Good Thinking

New lorry design could save cyclists' lives

New lorry design could save cy...
The new Direct Vision truck cab is designed to reduce blind spots
The new Direct Vision truck cab is designed to reduce blind spots
View 2 Images
The new Direct Vision truck cab is designed to reduce blind spots
1/2
The new Direct Vision truck cab is designed to reduce blind spots
According to the researchers, the redesign of the cab could offer a 50-percent increase in field of view compared to traditional cabs
2/2
According to the researchers, the redesign of the cab could offer a 50-percent increase in field of view compared to traditional cabs

A UK team at Loughborough University is proposing a new cab design for lorries that would offer drivers a better view of the road around them, thus potentially saving the lives of pedestrians and cyclists. According to the researchers, the redesign of the cab could offer a 50-percent increase in front and side field of view, compared to traditional cabs.

The increased visibility is accomplished thanks to an 80-cm (31.5-in) longer cab with a rounder nose, larger glazed areas, smaller dashboard, and a slightly lower seated position for the driver.

According to the researchers, the redesign of the cab could offer a 50-percent increase in field of view compared to traditional cabs
According to the researchers, the redesign of the cab could offer a 50-percent increase in field of view compared to traditional cabs

These combined features should greatly reduce blind spots, which can be the cause of accidents. The Loughborough team cites a study which indicates that last year, nine of 14 cyclist fatalities in London involved HGVs (heavy goods vehicles). The study also indicates that 43 percent of cycling accidents in Belgium involve lorries.

The biggest issue with any fundamental design change like this is convincing companies to take on the large cost of upgrading their existing lorries to a new, safer designs. Trucks like this are not cheap, and if a company is operating an entire fleet, the cost would be difficult to absorb. Over time, as lorries need to be phased out due to age, they could be replaced with new models, but unless it's government-mandated, it would be hard to imagine most companies jumping to replace an entire fleet.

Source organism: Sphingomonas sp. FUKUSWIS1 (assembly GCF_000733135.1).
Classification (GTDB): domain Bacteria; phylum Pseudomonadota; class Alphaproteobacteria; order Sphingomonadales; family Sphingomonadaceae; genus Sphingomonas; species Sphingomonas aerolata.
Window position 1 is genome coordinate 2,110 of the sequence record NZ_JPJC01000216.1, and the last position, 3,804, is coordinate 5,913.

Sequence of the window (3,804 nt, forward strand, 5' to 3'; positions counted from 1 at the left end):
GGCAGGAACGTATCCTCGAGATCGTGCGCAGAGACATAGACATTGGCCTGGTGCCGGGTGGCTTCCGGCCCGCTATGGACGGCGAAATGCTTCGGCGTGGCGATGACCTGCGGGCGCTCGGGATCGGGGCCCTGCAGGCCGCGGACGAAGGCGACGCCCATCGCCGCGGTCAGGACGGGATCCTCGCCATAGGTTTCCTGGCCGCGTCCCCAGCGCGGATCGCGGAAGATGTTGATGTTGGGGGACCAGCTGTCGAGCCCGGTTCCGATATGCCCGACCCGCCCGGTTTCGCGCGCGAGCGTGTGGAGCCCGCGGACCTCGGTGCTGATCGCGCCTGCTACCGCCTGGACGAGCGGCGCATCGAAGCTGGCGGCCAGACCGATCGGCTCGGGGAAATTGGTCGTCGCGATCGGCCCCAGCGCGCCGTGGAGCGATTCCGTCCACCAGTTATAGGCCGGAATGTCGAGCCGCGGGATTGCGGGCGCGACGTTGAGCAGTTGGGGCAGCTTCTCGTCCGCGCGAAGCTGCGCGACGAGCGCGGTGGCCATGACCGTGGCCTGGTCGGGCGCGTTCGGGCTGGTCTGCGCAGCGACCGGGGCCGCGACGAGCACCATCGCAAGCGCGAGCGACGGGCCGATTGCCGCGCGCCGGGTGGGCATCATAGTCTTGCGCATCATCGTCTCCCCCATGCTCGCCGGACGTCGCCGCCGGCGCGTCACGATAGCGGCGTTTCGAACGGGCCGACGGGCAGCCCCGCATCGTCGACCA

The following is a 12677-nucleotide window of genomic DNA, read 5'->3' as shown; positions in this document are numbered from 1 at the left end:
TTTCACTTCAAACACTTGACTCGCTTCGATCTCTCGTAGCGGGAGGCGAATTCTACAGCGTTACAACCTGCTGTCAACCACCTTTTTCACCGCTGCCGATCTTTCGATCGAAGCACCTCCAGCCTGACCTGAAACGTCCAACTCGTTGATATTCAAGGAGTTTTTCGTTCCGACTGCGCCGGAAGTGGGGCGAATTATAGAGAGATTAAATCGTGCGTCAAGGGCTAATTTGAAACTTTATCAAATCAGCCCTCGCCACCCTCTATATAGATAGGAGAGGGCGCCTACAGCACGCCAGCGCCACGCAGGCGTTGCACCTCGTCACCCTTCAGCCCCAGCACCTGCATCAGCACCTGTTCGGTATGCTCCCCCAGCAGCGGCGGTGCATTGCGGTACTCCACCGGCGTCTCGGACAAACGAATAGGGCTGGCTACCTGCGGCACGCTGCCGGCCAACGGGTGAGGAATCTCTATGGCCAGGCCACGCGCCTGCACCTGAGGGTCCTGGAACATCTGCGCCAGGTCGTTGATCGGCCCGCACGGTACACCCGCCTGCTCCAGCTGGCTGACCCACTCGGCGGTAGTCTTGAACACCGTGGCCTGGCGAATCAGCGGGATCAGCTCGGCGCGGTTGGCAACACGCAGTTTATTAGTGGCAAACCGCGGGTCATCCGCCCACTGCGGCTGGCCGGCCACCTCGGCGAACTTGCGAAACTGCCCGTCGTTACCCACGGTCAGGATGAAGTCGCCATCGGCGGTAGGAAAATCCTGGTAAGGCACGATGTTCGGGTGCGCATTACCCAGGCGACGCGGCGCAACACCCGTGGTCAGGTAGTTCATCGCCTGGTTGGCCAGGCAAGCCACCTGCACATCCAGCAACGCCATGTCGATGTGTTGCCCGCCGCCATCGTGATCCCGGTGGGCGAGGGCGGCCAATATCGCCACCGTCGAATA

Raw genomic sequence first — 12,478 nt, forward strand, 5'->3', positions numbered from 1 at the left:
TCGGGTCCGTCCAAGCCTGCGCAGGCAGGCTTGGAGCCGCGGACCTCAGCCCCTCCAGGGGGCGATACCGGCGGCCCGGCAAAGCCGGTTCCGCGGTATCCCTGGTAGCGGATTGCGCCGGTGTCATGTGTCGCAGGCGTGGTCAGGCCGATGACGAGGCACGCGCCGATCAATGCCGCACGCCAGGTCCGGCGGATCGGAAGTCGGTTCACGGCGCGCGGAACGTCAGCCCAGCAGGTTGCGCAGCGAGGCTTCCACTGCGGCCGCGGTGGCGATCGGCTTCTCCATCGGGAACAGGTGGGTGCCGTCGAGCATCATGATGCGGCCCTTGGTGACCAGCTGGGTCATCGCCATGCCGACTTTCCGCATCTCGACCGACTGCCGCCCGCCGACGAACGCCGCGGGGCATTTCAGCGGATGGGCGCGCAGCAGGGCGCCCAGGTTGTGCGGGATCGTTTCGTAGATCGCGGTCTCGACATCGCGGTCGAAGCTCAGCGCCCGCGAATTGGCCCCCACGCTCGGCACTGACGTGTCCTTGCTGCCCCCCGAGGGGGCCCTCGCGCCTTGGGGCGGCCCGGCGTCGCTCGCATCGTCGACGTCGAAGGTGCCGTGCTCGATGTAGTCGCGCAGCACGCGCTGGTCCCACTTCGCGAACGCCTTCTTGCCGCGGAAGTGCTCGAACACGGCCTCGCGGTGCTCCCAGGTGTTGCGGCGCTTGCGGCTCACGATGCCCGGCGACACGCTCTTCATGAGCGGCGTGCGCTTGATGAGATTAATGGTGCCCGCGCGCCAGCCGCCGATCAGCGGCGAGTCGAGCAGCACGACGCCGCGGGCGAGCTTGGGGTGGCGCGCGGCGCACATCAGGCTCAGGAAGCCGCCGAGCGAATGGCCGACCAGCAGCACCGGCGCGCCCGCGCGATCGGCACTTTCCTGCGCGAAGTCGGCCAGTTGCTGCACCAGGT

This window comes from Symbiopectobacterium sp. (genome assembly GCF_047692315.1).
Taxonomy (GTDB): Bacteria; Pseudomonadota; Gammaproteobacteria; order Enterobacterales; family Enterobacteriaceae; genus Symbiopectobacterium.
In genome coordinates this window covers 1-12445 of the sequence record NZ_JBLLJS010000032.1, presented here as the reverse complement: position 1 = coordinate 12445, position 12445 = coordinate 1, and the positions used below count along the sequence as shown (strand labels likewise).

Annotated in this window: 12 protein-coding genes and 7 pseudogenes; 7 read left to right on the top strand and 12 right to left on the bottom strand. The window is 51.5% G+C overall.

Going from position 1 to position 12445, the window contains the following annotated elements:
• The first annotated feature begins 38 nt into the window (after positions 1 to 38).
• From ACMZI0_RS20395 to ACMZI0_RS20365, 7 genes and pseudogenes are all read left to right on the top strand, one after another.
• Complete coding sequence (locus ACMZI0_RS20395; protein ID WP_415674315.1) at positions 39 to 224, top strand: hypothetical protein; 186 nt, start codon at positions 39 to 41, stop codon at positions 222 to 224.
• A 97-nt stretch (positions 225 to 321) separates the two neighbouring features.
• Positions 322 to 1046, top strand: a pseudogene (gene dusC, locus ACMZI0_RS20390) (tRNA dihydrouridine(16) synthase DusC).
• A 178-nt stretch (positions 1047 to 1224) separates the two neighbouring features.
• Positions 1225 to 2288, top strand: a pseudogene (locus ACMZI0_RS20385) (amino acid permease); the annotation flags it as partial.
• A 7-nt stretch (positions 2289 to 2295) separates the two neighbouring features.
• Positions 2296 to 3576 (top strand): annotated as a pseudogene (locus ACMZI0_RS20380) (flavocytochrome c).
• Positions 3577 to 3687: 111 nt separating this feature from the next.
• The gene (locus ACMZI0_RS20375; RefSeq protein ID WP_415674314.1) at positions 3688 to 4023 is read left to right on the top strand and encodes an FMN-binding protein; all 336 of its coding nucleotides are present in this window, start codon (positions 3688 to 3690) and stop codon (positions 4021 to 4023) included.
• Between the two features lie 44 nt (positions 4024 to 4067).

Still, it's an interesting change that could make the road a safer place, and that's definitely a good thing for everyone. For another take on a cyclist-safe lorry, check out the design put forward last year by the London Cycling Campaign. Additionally, UK supermarket chain Sainsbury's has recently started using trucks equipped with cyclist-spotting 360-degree video systems.

Source: Loughborough University

6 comments
ClauS
Or you can use the significantly better Colani truck design conceived decades ago. The main problem, as correctly stated in article, is that without a regulatory change nobody will implement anything.
Slowburn
Lets see a few million for a new truck or a few hundred dollars in cameras and video screens? BICYCLISTS; TRUCKS AND BUSES ARE OUT TO KILL YOU. RIDE LIKE IT!!!
Dave Andrews
Is "lorry" a British term for a semi truck? The drawing looks like a semi. In any case, Slowburn's comments about a truck costing "a few million" are just a bit off. A decent semi truck, brand new, costs roughly $75,000 to $125,000US. Even the International Lonestar, maybe the sweetest semi cab out there still only costs $130,000 to $170,000. For a semi to cost "a few million" it had better get 200 miles per gallon, have a gold bumper and be able to fly over traffic!
Gregg Eshelman
Look up the International Harvester Sightliner. It had two big windows in the nose below the dash. One features in the movie "Real Steel".
Slowburn
@ Dave Andrews Add financing expenses.
pmshah
Blind spots have always been the problem while driving regardless of what vehicle it is. I devised a very easy solution for it. The driver side door mirror covered the left side of the vehicle. The the windshield mounted rear view mirror was set such that it covered the area from driver side rear pillar to whatever area it covered on the passenger side. The passenger side door mounted mirror covered area from the passenger side pillar well into a lane beyond that. Wasn't too difficult.